The Net art produced in the 1990s is often said to have carried on where the first telecommunications projects of the two preceding decades left off. Although the usage of telecommunications media initially makes this assumption seem apt, striking differences exist, particularly with regard to the notion of participation. Participation in early telecommunication projects was confined to a small group of users; the audience remained in its traditionally passive role (of watching or reading). With the advent of wide Internet access in the 1990s, by contrast, Allan Kaprow's demand for the abolition of spectators could be met, in some degree, for the first time. On the Internet, the possibilities of participation are far greater than in the time in which the early telecommunications projects took place. In the 1990s, the open structure of the Net as well as the increasing affordability of Internet access and above all of computers and other ‹small media› made participation possible on an unprecedented scale. That is not to say that all Net art projects were happenings–on the contrary, there was a wide range of different formats and of forms of interaction–but explains why so many participatory Net processes and platforms (such as «International City Federation,» «Association Blaster» or «Opus») were at most initiated by artists but are not explicitly seen as art projects.
In regard to new forms of interaction, two models seem to be interesting and futureoriented from a general viewpoint (and not just from the Net perspective). One model is proving to be the logical continuation of Eco's concept of the «open work,» namely evolutionary systems genuinely capable of learning and therefore of progress each time they are used. Peter Dittmer presented such a system in his installation «The Nurse» (1992 onward). His «Nurse» is made up of a computer complete with monitor and keyboard over which one can communicate with a seemingly self-ironic computer program. The installation further includes a table with a glass of milk on it; if the computer program happens to lose its temper during the highly entertaining dialogue with human counterparts, a mechanical contraption enables it to knock over the glass of milk.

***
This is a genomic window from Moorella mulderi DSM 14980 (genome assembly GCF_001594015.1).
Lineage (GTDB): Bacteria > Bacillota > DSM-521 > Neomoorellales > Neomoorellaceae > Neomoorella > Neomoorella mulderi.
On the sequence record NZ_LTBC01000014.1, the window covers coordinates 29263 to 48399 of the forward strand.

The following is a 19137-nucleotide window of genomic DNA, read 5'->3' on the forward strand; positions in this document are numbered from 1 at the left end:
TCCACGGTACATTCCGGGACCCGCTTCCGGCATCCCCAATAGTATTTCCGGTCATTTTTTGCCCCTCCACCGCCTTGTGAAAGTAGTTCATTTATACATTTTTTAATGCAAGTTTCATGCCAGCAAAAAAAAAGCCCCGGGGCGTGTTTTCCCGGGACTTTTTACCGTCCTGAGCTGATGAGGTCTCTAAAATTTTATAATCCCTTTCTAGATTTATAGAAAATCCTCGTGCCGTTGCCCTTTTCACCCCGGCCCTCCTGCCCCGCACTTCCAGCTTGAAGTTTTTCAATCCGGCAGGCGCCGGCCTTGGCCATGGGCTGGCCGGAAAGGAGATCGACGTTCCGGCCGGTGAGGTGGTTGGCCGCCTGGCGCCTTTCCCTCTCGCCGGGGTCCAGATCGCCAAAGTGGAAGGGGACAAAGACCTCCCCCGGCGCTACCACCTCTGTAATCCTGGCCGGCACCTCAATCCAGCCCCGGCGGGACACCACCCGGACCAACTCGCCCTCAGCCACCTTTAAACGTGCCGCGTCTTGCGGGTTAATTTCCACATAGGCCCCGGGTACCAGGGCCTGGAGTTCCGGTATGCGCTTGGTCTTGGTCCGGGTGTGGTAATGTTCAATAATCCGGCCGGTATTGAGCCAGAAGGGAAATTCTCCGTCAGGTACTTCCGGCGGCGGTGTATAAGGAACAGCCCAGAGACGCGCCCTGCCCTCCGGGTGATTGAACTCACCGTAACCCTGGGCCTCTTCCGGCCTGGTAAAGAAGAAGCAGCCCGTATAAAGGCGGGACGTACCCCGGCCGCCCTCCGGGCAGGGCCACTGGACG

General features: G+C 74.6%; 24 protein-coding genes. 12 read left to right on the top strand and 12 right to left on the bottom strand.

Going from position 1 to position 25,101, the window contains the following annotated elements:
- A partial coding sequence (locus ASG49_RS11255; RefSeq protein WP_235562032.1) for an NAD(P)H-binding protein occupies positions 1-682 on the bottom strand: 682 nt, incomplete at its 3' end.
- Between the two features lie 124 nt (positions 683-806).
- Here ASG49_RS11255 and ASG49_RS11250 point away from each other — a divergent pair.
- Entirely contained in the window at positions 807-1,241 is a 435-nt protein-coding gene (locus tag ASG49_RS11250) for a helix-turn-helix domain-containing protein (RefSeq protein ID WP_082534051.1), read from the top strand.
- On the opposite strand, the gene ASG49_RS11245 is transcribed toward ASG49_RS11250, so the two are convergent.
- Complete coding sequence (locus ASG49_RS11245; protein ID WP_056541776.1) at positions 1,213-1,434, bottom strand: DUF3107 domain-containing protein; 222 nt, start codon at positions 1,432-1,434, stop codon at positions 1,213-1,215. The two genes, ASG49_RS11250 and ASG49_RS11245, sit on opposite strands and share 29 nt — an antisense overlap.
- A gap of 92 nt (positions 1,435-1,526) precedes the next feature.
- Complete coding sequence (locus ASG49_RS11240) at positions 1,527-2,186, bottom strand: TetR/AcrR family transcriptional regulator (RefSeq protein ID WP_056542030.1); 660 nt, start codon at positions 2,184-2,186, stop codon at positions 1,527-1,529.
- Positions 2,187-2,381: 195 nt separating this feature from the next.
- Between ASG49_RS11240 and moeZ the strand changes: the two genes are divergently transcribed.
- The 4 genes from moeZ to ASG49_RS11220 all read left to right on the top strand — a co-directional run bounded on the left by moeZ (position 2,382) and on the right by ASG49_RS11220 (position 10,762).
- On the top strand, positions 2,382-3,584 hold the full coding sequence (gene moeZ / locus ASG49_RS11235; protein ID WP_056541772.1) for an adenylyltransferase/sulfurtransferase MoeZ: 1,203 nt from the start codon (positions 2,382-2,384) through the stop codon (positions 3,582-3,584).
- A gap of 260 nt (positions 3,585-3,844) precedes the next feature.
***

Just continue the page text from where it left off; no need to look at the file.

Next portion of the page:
The second interaction model consists in the intertwining of virtual, distributed (Net) space with real urban space. «Vectorial Elevation» (2000) by Rafael Lozano-Hemmer and «Blinkenlights» (2001-2002) and «Arcade» (2002) by the Chaos Computer Club are hybrid projects that connect virtual space back to real urban locations by means of custom-made interfaces. All three projects enabled users on the Internet to interfere with or, as applicable, control and contribute to, an installation in a fixed physical location. «Vectorial Elevation» was made up of a dozen strong searchlights that, pointing into the heavens, were installed on the main square of Mexico City. Internet users could make them create specific patterns. «Blinkenlights» consisted of one vast facade of a building on Alexanderplatz in Berlin, which was converted into a «screen» with the simplest of means. Each one of the one-hundred forty-four windows (the building possessed eight rows of eighteen windows) looking onto the square had been allocated the status of a pixel, and each «pixel» was separately controllable («Light ON/OFF»). Over a dedicated telephone number, passers-by or the spectators who came to the square were able to play Pong on this rudimentary «media facade» or, via a specially engineered web interface, program short animated sequences that were then shown on the building. The project was concluded with an international competition in 2002.
While contemporary architects are meanwhile likewise experimenting with media facades (see for instance the VEAG building in Berlin or Renzo Piano's building for the Dutch telecommunications company in Rotterdam), «Blinkenlights» is not concerned with the aspect of dynamic architecture as media-supported ornamentation, but precisely with the maximum possible visibility of a participatory impetus in an urban space. It is concerned, in other words, with an emphatic notion of what is public.
Translation by Tom Morrison
© Media Art Net 2004